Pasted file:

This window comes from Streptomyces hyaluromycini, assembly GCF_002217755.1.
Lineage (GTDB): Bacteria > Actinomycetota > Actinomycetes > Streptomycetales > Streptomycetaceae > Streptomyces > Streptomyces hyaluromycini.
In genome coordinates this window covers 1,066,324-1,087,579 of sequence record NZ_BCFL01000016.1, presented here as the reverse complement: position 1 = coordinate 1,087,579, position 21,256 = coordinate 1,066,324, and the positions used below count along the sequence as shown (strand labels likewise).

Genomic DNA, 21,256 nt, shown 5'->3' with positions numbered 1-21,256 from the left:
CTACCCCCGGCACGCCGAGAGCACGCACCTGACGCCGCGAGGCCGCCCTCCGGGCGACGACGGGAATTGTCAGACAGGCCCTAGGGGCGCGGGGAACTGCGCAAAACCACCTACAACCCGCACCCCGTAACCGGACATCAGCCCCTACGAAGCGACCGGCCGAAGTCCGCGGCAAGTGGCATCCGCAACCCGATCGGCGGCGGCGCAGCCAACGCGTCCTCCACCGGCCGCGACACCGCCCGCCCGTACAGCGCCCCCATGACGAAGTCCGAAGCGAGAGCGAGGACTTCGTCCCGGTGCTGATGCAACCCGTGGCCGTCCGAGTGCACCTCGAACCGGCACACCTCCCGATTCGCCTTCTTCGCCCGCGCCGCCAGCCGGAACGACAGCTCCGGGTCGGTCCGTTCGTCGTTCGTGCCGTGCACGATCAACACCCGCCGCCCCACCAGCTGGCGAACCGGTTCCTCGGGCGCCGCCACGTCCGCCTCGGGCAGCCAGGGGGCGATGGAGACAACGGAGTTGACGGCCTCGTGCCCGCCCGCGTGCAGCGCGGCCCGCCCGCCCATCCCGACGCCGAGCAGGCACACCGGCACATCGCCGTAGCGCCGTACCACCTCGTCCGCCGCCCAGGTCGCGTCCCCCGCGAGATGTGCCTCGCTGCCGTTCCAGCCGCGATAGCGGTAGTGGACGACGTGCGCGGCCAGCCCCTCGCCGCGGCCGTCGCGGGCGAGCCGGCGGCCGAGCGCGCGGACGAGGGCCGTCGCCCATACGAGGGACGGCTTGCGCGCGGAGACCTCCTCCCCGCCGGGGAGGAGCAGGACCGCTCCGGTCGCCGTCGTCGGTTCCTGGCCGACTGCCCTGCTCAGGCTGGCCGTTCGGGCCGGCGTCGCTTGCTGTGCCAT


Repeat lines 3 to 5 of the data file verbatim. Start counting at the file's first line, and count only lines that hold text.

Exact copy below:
In genome coordinates this window covers 1,066,324-1,087,579 of sequence record NZ_BCFL01000016.1, presented here as the reverse complement: position 1 = coordinate 1,087,579, position 21,256 = coordinate 1,066,324, and the positions used below count along the sequence as shown (strand labels likewise).

Genomic DNA, 21,256 nt, shown 5'->3' with positions numbered 1-21,256 from the left:
CTACCCCCGGCACGCCGAGAGCACGCACCTGACGCCGCGAGGCCGCCCTCCGGGCGACGACGGGAATTGTCAGACAGGCCCTAGGGGCGCGGGGAACTGCGCAAAACCACCTACAACCCGCACCCCGTAACCGGACATCAGCCCCTACGAAGCGACCGGCCGAAGTCCGCGGCAAGTGGCATCCGCAACCCGATCGGCGGCGGCGCAGCCAACGCGTCCTCCACCGGCCGCGACACCGCCCGCCCGTACAGCGCCCCCATGACGAAGTCCGAAGCGAGAGCGAGGACTTCGTCCCGGTGCTGATGCAACCCGTGGCCGTCCGAGTGCACCTCGAACCGGCACACCTCCCGATTCGCCTTCTTCGCCCGCGCCGCCAGCCGGAACGACAGCTCCGGGTCGGTCCGTTCGTCGTTCGTGCCGTGCACGATCAACACCCGCCGCCCCACCAGCTGGCGAACCGGTTCCTCGGGCGCCGCCACGTCCGCCTCGGGCAGCCAGGGGGCGATGGAGACAACGGAGTTGACGGCCTCGTGCCCGCCCGCGTGCAGCGCGGCCCGCCCGCCCATCCCGACGCCGAGCAGGCACACCGGCACATCGCCGTAGCGCCGTACCACCTCGTCCGCCGCCCAGGTCGCGTCCCCCGCGAGATGTGCCTCGCTGCCGTTCCAGCCGCGATAGCGGTAGTGGACGACGTGCGCGGCCAGCCCCTCGCCGCGGCCGTCGCGGGCGAGCCGGCGGCCGAGCGCGCGGACGAGGGCCGTCGCCCATACGAGGGACGGCTTGCGCGCGGAGACCTCCTCCCCGCCGGGGAGGAGCAGGACCGCTCCGGTCGCCGTCGTCGGTTCCTGGCCGACTGCCCTGCTCAGGCTGGCCGTTCGGGCCGGCGTCGCTTGCTGTGCCAT